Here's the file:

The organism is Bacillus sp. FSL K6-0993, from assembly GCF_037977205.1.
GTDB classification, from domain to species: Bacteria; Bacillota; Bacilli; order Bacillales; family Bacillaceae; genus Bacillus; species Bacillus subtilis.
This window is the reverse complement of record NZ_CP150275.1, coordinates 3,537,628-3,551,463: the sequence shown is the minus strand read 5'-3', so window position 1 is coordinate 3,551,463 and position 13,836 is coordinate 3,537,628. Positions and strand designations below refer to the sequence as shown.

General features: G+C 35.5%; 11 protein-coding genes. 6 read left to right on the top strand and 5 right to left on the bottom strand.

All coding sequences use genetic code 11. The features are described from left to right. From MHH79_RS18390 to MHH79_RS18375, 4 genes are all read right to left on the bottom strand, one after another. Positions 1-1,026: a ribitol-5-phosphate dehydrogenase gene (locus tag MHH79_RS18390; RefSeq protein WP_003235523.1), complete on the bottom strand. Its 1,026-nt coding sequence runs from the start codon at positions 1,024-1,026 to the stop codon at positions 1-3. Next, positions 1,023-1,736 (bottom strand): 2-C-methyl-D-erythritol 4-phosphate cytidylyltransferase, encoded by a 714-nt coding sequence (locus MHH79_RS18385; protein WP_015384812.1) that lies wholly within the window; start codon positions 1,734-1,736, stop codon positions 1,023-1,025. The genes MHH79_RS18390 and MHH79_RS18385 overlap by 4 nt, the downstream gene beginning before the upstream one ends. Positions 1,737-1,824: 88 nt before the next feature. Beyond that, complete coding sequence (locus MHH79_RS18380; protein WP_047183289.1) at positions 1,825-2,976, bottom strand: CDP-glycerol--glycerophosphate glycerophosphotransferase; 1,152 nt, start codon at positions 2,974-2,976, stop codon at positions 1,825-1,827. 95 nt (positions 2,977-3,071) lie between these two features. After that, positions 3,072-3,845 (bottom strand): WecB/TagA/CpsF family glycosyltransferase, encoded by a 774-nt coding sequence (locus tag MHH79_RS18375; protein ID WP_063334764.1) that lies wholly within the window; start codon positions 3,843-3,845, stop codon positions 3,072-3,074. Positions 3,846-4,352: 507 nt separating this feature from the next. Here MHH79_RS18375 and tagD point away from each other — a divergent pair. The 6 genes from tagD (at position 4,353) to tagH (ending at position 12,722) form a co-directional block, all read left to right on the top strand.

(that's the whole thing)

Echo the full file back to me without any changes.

The organism is Bacillus sp. FSL K6-0993, from assembly GCF_037977205.1.
GTDB classification, from domain to species: Bacteria; Bacillota; Bacilli; order Bacillales; family Bacillaceae; genus Bacillus; species Bacillus subtilis.
This window is the reverse complement of record NZ_CP150275.1, coordinates 3,537,628-3,551,463: the sequence shown is the minus strand read 5'-3', so window position 1 is coordinate 3,551,463 and position 13,836 is coordinate 3,537,628. Positions and strand designations below refer to the sequence as shown.

General features: G+C 35.5%; 11 protein-coding genes. 6 read left to right on the top strand and 5 right to left on the bottom strand.

All coding sequences use genetic code 11. The features are described from left to right. From MHH79_RS18390 to MHH79_RS18375, 4 genes are all read right to left on the bottom strand, one after another. Positions 1-1,026: a ribitol-5-phosphate dehydrogenase gene (locus tag MHH79_RS18390; RefSeq protein WP_003235523.1), complete on the bottom strand. Its 1,026-nt coding sequence runs from the start codon at positions 1,024-1,026 to the stop codon at positions 1-3. Next, positions 1,023-1,736 (bottom strand): 2-C-methyl-D-erythritol 4-phosphate cytidylyltransferase, encoded by a 714-nt coding sequence (locus MHH79_RS18385; protein WP_015384812.1) that lies wholly within the window; start codon positions 1,734-1,736, stop codon positions 1,023-1,025. The genes MHH79_RS18390 and MHH79_RS18385 overlap by 4 nt, the downstream gene beginning before the upstream one ends. Positions 1,737-1,824: 88 nt before the next feature. Beyond that, complete coding sequence (locus MHH79_RS18380; protein WP_047183289.1) at positions 1,825-2,976, bottom strand: CDP-glycerol--glycerophosphate glycerophosphotransferase; 1,152 nt, start codon at positions 2,974-2,976, stop codon at positions 1,825-1,827. 95 nt (positions 2,977-3,071) lie between these two features. After that, positions 3,072-3,845 (bottom strand): WecB/TagA/CpsF family glycosyltransferase, encoded by a 774-nt coding sequence (locus tag MHH79_RS18375; protein ID WP_063334764.1) that lies wholly within the window; start codon positions 3,843-3,845, stop codon positions 3,072-3,074. Positions 3,846-4,352: 507 nt separating this feature from the next. Here MHH79_RS18375 and tagD point away from each other — a divergent pair. The 6 genes from tagD (at position 4,353) to tagH (ending at position 12,722) form a co-directional block, all read left to right on the top strand.